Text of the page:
Delta flight attendants are well-treated, and a union won’t make them better off though I can’t say the same necessarily at several other carriers. One Mile at a Time, who describes himself as “pretty liberal, and…also pro-union” but understands that this manufactured outrage represents the “kinds of tactics that make a lot of people anti-union.”

Update: rollout of this project has been “paused.”

About Gary Leff

Gary Leff is one of the foremost experts in the field of miles, points, and frequent business travel - a topic he has covered since 2002. Co-founder of frequent flyer community, emcee of the Freddie Awards, and named one of the "World's Top Travel Experts" by Conde' Nast Traveler (2010-Present) Gary has been a guest on most major news media, profiled in several top print publications, and published broadly on the topic of consumer loyalty. More About Gary »

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  1. Busting the FA unions would be a worthwhile venture. Hopefully the airlines band together and try during the next R Admin.

    It’s an unskilled, extremely entitled labor force that treats passengers like crap, and whines every time the airline needs to actually make money. Be rid of it.

  2. I like being able to recognize good service by specific persons…I remember something like this on UAL long ago, when I had some sort of “certificates” issued by UAL, that you were able to give to someone whom you wished to compliment for good service. The employee would submit the certificates to the airline for rewards of various types if I am not mistaken. Like I said, it was long time back, but I liked the system. Does anyone else remember this??? Why did it go away?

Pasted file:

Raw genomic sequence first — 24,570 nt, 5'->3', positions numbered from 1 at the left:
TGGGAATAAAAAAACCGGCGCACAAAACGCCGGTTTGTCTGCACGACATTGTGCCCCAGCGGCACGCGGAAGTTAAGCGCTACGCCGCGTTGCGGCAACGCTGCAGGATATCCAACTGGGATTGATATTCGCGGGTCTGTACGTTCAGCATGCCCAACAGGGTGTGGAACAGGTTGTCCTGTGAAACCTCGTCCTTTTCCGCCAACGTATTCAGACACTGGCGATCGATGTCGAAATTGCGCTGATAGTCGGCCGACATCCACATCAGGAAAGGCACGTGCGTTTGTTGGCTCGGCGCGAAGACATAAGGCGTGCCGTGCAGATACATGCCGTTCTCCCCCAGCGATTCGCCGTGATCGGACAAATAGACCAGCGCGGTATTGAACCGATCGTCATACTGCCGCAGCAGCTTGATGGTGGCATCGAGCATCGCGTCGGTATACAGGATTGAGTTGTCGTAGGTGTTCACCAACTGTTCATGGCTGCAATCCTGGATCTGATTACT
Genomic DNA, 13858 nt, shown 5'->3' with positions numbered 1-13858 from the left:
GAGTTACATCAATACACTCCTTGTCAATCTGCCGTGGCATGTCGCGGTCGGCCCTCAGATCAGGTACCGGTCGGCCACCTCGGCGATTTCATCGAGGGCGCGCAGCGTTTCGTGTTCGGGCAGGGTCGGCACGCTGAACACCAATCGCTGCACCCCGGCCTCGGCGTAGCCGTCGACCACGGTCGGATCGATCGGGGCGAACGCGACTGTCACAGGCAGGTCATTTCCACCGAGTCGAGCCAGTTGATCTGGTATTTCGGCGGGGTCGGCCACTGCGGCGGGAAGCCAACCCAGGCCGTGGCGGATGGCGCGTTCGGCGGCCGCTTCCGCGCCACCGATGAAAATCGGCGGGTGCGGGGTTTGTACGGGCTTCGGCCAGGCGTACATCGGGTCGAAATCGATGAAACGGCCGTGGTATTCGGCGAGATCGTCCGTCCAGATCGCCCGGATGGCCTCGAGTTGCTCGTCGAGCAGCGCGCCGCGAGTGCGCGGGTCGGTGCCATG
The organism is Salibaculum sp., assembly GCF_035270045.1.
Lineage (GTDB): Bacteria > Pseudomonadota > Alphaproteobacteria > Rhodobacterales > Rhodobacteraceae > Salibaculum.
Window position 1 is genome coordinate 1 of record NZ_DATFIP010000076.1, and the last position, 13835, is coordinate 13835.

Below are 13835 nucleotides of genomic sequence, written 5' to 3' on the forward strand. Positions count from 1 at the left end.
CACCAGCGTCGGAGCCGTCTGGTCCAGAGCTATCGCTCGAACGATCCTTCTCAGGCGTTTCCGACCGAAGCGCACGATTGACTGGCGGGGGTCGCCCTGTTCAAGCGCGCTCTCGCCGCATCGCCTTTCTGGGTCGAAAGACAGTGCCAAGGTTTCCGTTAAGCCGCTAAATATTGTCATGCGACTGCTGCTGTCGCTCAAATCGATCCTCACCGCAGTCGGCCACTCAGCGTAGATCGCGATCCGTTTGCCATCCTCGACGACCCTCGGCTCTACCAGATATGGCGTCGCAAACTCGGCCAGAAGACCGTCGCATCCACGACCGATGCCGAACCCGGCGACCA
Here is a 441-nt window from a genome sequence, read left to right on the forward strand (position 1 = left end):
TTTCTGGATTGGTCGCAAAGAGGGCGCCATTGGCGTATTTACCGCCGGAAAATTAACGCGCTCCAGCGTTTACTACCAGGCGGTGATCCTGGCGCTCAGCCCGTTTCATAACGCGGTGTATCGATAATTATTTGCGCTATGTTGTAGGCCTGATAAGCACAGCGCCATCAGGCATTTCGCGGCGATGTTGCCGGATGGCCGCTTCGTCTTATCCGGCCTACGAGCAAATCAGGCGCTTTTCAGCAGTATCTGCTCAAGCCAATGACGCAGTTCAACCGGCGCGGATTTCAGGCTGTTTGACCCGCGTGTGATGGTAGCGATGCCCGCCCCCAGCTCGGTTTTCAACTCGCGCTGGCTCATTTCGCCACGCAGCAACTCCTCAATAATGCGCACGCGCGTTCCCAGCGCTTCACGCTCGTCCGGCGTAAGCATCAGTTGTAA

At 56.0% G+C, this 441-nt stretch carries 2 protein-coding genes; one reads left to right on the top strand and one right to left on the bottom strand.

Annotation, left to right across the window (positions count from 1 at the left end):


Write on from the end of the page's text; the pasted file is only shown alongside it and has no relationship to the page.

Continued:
3. That was Eastern Air Lines, not United, and the tokens were in the shape of the Eastern logi could be redeemed for many items. We all sure miss Eastern…

  4. Just goes to show we don’t “talk” to people any more. Just ghost ride with their names to whine about. Grow up

  5. @Richard – yes, those were the Going the Extra Miles certificates. AA still have them for higher tier elites.

  6. Interesting. Are DL pax asking for this? (Silly question I guess…as these days I’m not sure if US airlines even listen to what pax want anyway).

    How does this impact the customer service experience *before* a trip? I guess I can understand having access to the names of your crew after a trip in case you want to comment on the service experience. It does seem like this is a way to obtain more feedback from pax…which might be a good thing if used appropriately. But what about the names of the gate agents and baggage handlers that work your trip? Now that would make for some interesting feedback perhaps! 😉